Posted on April 10th, 2013 at 8:00 am by Michael VanDeMar under blogthropology, coding, lackofmeds, Wordpress
Have you ever logged in to your WordPress dashboard, noticed that there were some updates pending, but simply couldn’t be bothered pushing the button to run them? Sure you have. Who hasn’t? A good majority of my work comes from dehacking websites that have been compromised, and even I slack on that from time to time. I mean, if there are no security bulletins about the updates, and I am only using plugins I have downloaded directly from WordPress.org I should be fine, right?
The day before yesterday I rebuilt a client’s site that had ben hacked, grabbing fresh versions of all of the plugins he was using. I noticed that one of the plugins, Social Media Widget, didn’t download though, and when I went to investigate why I saw that it had been yanked from the WordPress repositories. Checking Google’s cache I could tell that it had only recently been removed, that the old download button still worked, and there were no warnings or messages as to why it was pulled anywhere I looked. I went ahead and grabbed a fresh copy, then posted on the support forums (which also gave no clues as to why it was gone) asking what was up with it:
A few hours later I got my answer: the plugin was infected with malware, so they had removed the plugin page altogether. According to Samuel Wood (Otto), one of the WordPress devs, they “forced an update” of the plugin to a version that they fixed:
Two things struck me as wrong about this. First, WordPress cannot “force” an update of a plugin to the users themselves, so Otto’s claim was misleading at best. They can only update the svn, which then let’s the user know that there is an update available (assuming that they log in to their dashboard of course). If the users do not see the update, or do not have reason to believe that there is an urgent reason to run it, then it will remain on their installations until they do. To give you an idea of how ineffectual that tactic is, if one relies solely on that for protecting the infected blogs, here is a screenshot of the distribution of the various active versions of the plugin from back on March 28th:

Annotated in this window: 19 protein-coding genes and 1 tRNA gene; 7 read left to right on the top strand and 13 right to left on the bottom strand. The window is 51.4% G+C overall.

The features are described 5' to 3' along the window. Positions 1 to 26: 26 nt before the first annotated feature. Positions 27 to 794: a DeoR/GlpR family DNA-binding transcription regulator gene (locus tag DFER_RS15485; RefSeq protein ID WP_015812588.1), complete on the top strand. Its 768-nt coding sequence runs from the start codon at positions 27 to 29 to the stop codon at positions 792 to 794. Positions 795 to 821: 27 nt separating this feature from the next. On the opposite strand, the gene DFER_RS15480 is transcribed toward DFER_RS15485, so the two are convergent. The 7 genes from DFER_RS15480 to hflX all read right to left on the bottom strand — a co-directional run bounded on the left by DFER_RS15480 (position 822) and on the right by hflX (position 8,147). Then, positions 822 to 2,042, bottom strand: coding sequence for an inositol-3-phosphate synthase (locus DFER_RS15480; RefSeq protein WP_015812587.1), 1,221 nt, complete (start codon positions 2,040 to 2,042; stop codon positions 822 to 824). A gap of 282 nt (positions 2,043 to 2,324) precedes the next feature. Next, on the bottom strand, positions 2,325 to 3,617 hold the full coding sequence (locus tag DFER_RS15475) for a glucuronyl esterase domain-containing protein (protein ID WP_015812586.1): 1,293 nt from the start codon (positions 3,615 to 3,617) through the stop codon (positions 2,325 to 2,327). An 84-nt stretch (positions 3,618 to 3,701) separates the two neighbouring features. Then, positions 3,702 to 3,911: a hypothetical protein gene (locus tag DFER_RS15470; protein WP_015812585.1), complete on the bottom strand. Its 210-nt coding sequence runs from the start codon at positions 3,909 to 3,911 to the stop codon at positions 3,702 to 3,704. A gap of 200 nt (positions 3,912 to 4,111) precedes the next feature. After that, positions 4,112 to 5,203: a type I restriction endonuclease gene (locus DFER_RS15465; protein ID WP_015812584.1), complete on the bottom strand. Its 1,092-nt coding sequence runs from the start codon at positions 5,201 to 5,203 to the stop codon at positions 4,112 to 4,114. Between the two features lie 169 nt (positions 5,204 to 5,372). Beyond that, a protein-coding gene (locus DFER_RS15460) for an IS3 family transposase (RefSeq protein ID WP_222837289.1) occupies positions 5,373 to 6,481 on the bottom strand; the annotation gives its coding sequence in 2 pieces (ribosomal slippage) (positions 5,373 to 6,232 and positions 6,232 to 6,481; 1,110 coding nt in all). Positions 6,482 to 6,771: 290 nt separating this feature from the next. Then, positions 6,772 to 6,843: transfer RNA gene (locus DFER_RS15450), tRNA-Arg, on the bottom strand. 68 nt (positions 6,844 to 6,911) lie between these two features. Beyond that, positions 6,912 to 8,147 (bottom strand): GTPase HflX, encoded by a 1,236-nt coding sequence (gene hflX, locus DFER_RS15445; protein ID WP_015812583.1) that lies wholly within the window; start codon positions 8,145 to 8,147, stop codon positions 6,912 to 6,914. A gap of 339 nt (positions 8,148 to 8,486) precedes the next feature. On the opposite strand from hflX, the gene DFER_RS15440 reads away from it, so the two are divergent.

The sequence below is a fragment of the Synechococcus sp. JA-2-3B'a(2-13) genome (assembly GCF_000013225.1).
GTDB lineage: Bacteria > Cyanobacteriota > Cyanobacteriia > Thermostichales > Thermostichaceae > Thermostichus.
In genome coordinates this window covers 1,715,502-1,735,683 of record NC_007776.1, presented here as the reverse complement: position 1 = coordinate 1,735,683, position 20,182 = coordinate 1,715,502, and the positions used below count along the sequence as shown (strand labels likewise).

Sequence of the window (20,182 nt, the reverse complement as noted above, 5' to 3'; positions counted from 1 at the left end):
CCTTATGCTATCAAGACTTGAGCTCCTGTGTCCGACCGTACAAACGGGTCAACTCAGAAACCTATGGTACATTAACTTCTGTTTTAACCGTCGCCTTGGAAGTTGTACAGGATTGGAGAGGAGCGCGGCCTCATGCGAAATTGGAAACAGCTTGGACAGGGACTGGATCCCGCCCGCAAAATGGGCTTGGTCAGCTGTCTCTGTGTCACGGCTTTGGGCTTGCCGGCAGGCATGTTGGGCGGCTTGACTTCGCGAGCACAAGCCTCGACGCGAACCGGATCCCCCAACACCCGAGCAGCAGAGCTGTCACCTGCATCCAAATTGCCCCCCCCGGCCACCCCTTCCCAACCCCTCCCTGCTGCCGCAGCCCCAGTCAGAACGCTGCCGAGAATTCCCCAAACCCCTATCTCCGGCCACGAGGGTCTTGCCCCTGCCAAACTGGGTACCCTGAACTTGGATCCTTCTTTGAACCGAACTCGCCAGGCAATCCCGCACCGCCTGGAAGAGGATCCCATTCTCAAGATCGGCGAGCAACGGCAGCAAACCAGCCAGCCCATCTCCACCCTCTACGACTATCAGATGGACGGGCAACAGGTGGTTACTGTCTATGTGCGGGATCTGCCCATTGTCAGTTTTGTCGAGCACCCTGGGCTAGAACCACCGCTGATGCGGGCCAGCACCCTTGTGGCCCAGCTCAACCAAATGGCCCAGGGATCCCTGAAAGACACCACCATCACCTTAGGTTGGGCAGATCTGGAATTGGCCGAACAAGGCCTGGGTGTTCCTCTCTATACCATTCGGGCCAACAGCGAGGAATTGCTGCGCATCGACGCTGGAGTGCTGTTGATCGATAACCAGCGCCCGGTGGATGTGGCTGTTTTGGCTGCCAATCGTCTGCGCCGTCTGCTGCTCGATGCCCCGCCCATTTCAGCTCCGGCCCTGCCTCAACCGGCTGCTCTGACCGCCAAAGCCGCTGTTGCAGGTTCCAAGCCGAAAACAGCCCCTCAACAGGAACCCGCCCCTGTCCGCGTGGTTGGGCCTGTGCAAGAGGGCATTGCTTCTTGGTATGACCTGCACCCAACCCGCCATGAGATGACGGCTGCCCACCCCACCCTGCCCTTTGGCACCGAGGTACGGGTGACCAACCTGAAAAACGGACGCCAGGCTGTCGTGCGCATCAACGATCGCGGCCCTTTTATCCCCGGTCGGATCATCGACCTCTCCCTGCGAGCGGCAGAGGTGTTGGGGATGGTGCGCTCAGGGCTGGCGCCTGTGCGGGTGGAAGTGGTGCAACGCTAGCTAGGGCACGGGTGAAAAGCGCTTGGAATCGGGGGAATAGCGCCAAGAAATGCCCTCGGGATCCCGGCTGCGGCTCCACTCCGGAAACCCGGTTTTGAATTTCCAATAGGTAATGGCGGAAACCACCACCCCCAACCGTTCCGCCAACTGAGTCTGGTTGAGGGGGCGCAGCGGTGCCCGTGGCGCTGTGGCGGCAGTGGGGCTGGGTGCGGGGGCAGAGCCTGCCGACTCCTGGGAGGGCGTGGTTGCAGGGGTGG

This shows that less than 10% of the almost 1 million users had upgraded to the most recent version of the plugin, which had been out for a month when this data was collected.
Second, why is it that until I actually posted this question, no word about this infected plugin was mentioned by WordPress? There was nothing on the WordPress.org blog, nothing on Twitter from any of the developers, nothing on the plugin’s support forum, and of course, aside from letting me know that there was an update, nothing in the WordPress dashboard, not even when I clicked on the “View version 4.0.1 details” link in my plugins screen:
In fact, the only place you will see any information related to this malware is if you run the update, navigate to the folder for the plugin, open the readme.txt in there, and scroll down to line 181:
== Changelog == = 4.0.1 = * Remove potentially malicious code.
Even more disconcerting is what I found out a little bit after that. Once I got my answer in the thread I opened, Sucuri blogged about it, and Samuel left a few comments there as well, where he used the phrase “Normally in these cases” when referring to this incident:
This tells me that, regardless of how rare it happens, it appears to be WordPress’s policy that when an infected or compromised plugin makes it’s way into the repositories they quietly clean it up without any fanfare. Often times, unfortunately, this would be like closing the proverbial barn door after the horses got out, and stronger measures may be necessary (up to and including rebuilding the whole installation in some cases). The WordPress plugin repositories are supposed to be a trusted source. Not being more forthcoming when something like this happens borders on negligence, to put it bluntly.
I understand that in years past WordPress had quite the reputation as being a security risk, and that there is a certain amount of bad press associated with being upfront about incidents such as this. However, I hope that WordPress will eventually decide that potential public safety risks outweigh not wanting to look bad, will do the right thing, and will change their policies about publicly letting people know when these things happen.Enjoyed what you read here? Subscribe to my feed.
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